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Effective management of venous thromboembolism in the community: non-vitamin K antagonist oral anticoagulants

Authors Patel R

Received 11 November 2015

Accepted for publication 22 March 2016

Published 4 May 2016 Volume 2016:9 Pages 107—115

DOI https://doi.org/10.2147/IJGM.S100299

Checked for plagiarism Yes

Review by Single-blind

Peer reviewers approved by Dr Colin Mak

Peer reviewer comments 3

Editor who approved publication: Dr Scott Fraser


Raj Patel
Department of Haematological Medicine, King's Thrombosis Centre, King's College Hospital, London, UK

Abstract: Anticoagulation therapy is essential for the effective treatment and secondary prevention of venous thromboembolism (VTE). For many years, anticoagulation for acute VTE was limited to the use of initial parenteral heparin, overlapping with and followed by a vitamin K antagonist. Although highly effective, this regimen has several limitations and is particularly challenging when given in an ambulatory setting. Current treatment pathways for most patients with deep-vein thrombosis typically involve initial hospital or community-based ambulatory care with subsequent follow-up in a secondary care setting. With the introduction of non-vitamin K antagonist oral anticoagulants (NOACs) into routine clinical practice, it is now possible for the initial acute management of patients with deep-vein thrombosis to be undertaken by primary care. As hospital admissions associated with VTE become shorter, primary care will play an increasingly important role in the long-term management of these patients. Although the NOACs can potentially simplify patient management and improve clinical outcomes, primary care physicians may be less familiar with these new treatments compared with traditional therapy. To assist primary care physicians in further understanding the role of the NOACs, this article outlines the main differences between NOACs and traditional anticoagulation therapy and discusses the benefit–risk profile of the different NOACs in the treatment and secondary prevention of recurrent VTE. Key considerations for the use of NOACs in the primary care setting are highlighted, including dose transition, risk assessment and follow-up, duration of anticoagulant therapy, how to minimize bleeding risks, and the importance of patient education and counseling.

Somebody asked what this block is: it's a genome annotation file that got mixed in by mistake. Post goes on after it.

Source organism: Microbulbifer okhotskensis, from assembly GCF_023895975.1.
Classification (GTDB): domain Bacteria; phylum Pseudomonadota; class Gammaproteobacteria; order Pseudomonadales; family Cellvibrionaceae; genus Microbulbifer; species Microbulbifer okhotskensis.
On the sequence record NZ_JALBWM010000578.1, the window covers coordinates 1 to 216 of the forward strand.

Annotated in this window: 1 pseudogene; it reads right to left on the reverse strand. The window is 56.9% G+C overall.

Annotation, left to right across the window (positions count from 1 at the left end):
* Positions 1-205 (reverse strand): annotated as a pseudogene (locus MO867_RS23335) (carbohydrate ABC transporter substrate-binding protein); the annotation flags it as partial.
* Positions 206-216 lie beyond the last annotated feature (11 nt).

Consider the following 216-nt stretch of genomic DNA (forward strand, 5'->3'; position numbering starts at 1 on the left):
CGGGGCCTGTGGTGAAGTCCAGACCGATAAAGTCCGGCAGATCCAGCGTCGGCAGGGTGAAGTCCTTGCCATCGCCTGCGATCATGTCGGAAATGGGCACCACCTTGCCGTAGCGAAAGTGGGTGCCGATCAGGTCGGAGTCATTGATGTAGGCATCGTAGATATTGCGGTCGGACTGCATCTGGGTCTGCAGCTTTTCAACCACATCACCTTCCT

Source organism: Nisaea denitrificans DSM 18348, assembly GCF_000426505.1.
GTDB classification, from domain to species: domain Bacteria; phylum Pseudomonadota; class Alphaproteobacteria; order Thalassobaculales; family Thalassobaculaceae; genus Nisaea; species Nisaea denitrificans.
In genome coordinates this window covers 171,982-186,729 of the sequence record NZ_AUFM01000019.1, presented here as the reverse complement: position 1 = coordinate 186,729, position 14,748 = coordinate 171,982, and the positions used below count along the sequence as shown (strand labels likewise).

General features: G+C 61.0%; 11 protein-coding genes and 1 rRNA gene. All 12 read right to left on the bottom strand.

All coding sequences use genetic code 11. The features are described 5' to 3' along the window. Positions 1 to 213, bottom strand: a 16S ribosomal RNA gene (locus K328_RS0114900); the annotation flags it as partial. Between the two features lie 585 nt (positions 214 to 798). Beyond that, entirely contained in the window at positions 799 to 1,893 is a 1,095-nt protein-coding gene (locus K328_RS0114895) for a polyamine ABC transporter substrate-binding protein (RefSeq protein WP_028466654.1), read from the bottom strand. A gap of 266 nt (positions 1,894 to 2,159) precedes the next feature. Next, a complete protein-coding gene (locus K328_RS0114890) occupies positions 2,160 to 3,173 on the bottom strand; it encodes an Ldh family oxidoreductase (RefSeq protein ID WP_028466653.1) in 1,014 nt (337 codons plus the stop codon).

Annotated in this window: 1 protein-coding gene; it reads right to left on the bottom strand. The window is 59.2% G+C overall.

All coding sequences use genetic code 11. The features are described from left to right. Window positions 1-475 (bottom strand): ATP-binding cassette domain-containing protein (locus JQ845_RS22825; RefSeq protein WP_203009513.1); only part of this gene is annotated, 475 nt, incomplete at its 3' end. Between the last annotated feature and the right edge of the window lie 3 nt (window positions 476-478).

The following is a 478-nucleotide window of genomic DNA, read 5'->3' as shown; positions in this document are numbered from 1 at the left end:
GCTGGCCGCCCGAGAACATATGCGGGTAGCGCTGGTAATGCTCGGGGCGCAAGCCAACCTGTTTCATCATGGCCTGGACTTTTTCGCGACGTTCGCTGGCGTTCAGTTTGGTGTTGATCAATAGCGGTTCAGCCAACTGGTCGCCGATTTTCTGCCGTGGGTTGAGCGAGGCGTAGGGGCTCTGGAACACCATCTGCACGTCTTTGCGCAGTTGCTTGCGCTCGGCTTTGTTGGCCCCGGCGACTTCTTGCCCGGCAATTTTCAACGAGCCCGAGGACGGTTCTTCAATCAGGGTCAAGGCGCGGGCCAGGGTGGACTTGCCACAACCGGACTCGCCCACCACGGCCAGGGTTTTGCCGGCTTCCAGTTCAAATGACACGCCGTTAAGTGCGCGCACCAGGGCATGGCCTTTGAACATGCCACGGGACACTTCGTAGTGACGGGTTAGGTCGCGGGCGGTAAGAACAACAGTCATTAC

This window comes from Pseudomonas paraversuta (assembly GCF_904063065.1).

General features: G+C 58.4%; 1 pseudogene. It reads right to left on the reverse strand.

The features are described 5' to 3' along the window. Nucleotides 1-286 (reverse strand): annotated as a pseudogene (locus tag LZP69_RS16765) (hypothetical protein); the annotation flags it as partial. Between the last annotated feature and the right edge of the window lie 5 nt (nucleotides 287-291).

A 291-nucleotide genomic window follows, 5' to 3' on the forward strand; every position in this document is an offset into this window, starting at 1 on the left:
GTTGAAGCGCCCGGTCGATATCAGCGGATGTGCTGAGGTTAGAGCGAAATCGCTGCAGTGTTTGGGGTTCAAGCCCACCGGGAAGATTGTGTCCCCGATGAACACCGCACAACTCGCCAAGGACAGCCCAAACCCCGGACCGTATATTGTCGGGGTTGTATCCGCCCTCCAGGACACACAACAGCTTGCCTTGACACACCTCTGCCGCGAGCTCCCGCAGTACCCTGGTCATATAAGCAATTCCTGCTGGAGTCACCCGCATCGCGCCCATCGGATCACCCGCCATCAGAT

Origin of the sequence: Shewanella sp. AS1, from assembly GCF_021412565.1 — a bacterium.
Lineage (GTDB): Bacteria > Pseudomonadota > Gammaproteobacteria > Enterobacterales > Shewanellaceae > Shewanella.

Keywords: venous thromboembolism, oral anticoagulant, prevention, treatment, primary care, community

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